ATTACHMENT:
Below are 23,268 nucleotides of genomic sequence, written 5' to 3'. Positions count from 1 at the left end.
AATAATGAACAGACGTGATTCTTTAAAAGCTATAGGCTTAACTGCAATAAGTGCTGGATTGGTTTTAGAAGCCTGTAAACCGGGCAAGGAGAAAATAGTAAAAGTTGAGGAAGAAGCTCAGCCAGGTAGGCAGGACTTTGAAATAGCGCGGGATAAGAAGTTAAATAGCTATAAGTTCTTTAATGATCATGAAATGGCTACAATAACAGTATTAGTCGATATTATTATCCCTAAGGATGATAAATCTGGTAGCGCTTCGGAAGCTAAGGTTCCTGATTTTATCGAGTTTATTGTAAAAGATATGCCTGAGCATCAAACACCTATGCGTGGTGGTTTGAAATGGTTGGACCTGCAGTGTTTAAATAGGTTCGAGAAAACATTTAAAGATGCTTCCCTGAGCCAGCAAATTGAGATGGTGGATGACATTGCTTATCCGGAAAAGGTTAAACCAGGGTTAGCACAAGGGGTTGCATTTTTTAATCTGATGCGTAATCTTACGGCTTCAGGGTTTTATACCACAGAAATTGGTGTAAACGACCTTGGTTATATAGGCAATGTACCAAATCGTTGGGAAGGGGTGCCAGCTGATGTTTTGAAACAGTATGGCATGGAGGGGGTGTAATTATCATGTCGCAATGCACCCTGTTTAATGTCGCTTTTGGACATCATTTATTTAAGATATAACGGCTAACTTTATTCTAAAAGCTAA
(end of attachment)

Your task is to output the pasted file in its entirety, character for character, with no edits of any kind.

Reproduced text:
Below are 23,268 nucleotides of genomic sequence, written 5' to 3'. Positions count from 1 at the left end.
AATAATGAACAGACGTGATTCTTTAAAAGCTATAGGCTTAACTGCAATAAGTGCTGGATTGGTTTTAGAAGCCTGTAAACCGGGCAAGGAGAAAATAGTAAAAGTTGAGGAAGAAGCTCAGCCAGGTAGGCAGGACTTTGAAATAGCGCGGGATAAGAAGTTAAATAGCTATAAGTTCTTTAATGATCATGAAATGGCTACAATAACAGTATTAGTCGATATTATTATCCCTAAGGATGATAAATCTGGTAGCGCTTCGGAAGCTAAGGTTCCTGATTTTATCGAGTTTATTGTAAAAGATATGCCTGAGCATCAAACACCTATGCGTGGTGGTTTGAAATGGTTGGACCTGCAGTGTTTAAATAGGTTCGAGAAAACATTTAAAGATGCTTCCCTGAGCCAGCAAATTGAGATGGTGGATGACATTGCTTATCCGGAAAAGGTTAAACCAGGGTTAGCACAAGGGGTTGCATTTTTTAATCTGATGCGTAATCTTACGGCTTCAGGGTTTTATACCACAGAAATTGGTGTAAACGACCTTGGTTATATAGGCAATGTACCAAATCGTTGGGAAGGGGTGCCAGCTGATGTTTTGAAACAGTATGGCATGGAGGGGGTGTAATTATCATGTCGCAATGCACCCTGTTTAATGTCGCTTTTGGACATCATTTATTTAAGATATAACGGCTAACTTTATTCTAAAAGCTAA